In November 2016, Humphrey and his wife filed suit against GSK where they sort to seek damages from GSK relating to the loss of their business (ChinaWhys), compensation for the emotional and physical harm and damage to their reputation.

Almost one year later, U.S. District Judge Nitza Quinones Alejandro, threw out the case claiming that a U.S. Supreme Court ruling barred lawsuits filed under the federal Racketeer Influenced and Corrupt Organizations Act (RICO) over injuries that occur entirely outside the United States such as this one involving incidents in China.

“For this reason", he said, "Plaintiffs lack standing to assert civil RICO claims, and these claims are dismissed."

Undeterred, Humphrey and Yu have now appealed this decision, hence the Jan 1, 2018, filing. They are requesting that the United States Court of Appeals reverses the order of the District Court dismissing the Complaint for failure to plead a “domestic injury”.

I covered the Chinagate scandal in great depth when news broke back in 2013. A chronological list of the blogs can be seen below. To date, it's some of the most rewarding research and reporting I've ever done on this old blog of mine.

Remarkably, GSK re-hired the services of Vivian Shi, whom they thought was the whistleblower. Reily, according to MalayMail Online, became part of GSK's senior executive team in London

Bob Fiddaman


Glaxo - The Sex Tape Scandal

GSK's Mark Reilly Accused of Running a "massive bribery network"

I'm Just a Blogger - Here's GSK Served on Prawn Crackers

GSK Hiked Product Prices to Fund Bribery Scam

GSK's Sales Reps Want Their Money Back

GSK's Private Investigator [The Video]

Peter Humphrey's 2012 Presentation - Pharma Bribery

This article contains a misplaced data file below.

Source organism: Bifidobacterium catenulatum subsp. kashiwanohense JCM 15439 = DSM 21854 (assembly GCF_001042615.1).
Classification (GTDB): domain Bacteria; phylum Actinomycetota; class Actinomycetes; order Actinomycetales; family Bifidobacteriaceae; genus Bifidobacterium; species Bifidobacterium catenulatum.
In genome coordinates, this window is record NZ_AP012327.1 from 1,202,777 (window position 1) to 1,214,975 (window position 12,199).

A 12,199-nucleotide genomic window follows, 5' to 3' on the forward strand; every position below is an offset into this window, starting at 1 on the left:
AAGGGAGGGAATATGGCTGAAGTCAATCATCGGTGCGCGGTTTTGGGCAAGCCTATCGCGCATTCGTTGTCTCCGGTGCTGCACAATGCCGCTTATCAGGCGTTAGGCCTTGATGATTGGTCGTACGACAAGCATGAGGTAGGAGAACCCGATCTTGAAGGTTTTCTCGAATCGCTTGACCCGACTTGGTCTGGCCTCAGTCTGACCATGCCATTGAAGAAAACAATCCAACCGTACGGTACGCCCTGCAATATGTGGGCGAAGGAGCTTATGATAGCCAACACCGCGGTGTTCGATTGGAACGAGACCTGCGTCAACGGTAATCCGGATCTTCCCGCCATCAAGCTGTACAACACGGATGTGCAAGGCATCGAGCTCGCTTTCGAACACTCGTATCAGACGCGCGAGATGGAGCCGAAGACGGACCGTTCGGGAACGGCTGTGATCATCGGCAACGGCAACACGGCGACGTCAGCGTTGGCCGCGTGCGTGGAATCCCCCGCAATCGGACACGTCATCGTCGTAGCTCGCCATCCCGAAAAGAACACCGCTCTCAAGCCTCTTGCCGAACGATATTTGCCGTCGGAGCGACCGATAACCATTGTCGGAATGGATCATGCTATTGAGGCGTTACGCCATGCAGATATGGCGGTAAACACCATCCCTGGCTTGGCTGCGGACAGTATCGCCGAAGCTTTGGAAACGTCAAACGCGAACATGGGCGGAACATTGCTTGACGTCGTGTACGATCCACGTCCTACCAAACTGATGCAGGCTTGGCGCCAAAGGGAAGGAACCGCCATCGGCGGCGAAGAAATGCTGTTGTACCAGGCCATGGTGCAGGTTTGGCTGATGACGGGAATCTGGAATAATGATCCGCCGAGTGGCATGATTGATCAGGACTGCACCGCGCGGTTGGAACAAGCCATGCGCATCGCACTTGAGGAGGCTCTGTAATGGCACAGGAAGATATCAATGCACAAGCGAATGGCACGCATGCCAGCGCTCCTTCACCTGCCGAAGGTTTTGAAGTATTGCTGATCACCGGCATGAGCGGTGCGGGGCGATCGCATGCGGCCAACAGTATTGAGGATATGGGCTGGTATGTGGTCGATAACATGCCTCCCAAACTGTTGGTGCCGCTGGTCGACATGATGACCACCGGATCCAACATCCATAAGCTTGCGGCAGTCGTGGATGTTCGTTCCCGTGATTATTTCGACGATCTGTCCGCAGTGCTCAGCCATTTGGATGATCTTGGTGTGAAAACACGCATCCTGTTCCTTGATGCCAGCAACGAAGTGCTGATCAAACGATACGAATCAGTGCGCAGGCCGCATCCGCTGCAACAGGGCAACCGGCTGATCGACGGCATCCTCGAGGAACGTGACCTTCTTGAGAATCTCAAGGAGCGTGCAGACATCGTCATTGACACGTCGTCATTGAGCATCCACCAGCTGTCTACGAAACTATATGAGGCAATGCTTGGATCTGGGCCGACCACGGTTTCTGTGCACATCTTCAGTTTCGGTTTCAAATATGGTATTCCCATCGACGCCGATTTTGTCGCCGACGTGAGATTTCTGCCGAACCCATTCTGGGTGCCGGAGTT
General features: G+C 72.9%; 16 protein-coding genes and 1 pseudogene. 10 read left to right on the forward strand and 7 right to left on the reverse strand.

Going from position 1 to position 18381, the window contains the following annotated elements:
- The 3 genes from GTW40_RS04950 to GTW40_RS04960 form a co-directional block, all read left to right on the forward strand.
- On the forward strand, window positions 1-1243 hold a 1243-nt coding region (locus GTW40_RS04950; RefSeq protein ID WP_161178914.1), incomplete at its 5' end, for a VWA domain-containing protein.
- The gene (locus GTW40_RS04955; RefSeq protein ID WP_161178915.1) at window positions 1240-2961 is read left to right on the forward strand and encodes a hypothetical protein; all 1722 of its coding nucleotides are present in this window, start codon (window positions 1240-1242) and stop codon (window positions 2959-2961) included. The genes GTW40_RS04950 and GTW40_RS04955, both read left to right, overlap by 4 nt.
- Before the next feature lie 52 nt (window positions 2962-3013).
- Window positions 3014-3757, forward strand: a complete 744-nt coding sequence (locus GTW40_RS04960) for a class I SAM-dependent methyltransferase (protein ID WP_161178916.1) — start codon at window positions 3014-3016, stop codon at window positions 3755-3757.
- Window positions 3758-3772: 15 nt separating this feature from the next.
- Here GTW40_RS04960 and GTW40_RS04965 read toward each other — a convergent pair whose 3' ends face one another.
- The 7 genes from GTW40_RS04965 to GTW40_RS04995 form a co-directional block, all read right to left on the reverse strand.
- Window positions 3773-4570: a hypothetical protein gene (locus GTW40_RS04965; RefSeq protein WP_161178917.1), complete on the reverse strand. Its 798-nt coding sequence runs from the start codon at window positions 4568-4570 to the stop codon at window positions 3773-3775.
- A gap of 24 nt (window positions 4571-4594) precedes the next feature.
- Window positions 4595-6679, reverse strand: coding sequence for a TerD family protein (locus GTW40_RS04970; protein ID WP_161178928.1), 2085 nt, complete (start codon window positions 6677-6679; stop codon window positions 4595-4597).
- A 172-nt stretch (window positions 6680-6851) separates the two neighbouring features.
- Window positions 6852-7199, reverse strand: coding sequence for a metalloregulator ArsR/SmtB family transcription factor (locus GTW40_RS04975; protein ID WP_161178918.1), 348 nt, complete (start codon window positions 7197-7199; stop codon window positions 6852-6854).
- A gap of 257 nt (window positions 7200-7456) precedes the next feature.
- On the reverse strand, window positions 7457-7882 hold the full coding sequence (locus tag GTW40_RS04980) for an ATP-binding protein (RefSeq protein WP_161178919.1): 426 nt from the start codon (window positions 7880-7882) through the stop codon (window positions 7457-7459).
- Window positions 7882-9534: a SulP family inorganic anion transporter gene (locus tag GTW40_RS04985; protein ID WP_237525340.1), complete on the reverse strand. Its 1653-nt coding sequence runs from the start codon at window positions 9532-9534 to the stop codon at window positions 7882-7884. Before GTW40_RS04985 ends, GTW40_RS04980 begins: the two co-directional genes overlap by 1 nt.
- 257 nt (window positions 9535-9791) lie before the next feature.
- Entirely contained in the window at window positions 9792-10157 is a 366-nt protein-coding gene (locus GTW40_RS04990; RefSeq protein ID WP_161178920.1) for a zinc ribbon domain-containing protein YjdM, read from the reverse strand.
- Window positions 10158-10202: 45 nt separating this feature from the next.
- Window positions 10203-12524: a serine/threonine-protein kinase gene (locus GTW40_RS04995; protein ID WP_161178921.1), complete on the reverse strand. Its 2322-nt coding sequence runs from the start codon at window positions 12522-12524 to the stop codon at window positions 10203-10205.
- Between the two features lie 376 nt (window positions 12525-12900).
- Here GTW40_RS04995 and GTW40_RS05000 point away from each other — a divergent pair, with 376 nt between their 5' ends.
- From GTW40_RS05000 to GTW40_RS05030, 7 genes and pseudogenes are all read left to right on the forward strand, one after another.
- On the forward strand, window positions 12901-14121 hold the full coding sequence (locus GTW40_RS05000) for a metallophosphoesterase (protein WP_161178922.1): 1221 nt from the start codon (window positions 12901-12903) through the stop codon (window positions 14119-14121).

GSK's Chinese Whispers and David Cameron

“GSK were really cagey", Claims Whitehall Official.

Glaxo Hire Ropes & Gray to Delve Into its Chinese Operations.

GSK CHINA - Bribery was Rife 13 Years Ago

Witty Plays Down China Scandal

Witty Witty Bang Wang. The Glaxo Gangbang...Allegedly

Book Your Holidays With GSK Travel

Andrew Witty... I know narrrrrrrrthing

GSK's Sales Reps Want Their Money Back

Glaxo - The Sex Tape Scandal

GSK's Private Investigator [The Video]

Peter Humphrey's 2012 Presentation - Pharma Bribery

GSK's Chinese Whispers and David Cameron

"GSK were really cagey", Claims Whitehall Official

Glaxo Hire Ropes & Gray to Delve Into its Chinese Operations

GSK CHINA - Bribery was Rife 13 Years Ago

GSK's Hired Detectives - Day One, As It Happened

So, What Do You Think, Mr Harvey Humphrey?

GSK Plead Guilty For Being "Very Decent"

Glaxo's PI Released From Prison

The Penny Drops for GSK's Private Investigator

GSK's Mark Reilly and the Word, 'Opaque'

Glaxo and Former Whistleblower Suspect Reunite

GSK China Bought Patient’s Silence for $9,000

Lawsuit Alleges GSK's Witty Lied to the Media - Part I

ChinaWhys Vs GSK - The Claims - Part 2

More Woes for GSK as Peter Humphrey Files Suit

Please contact me if you would like a guest post considered for publication on my blog.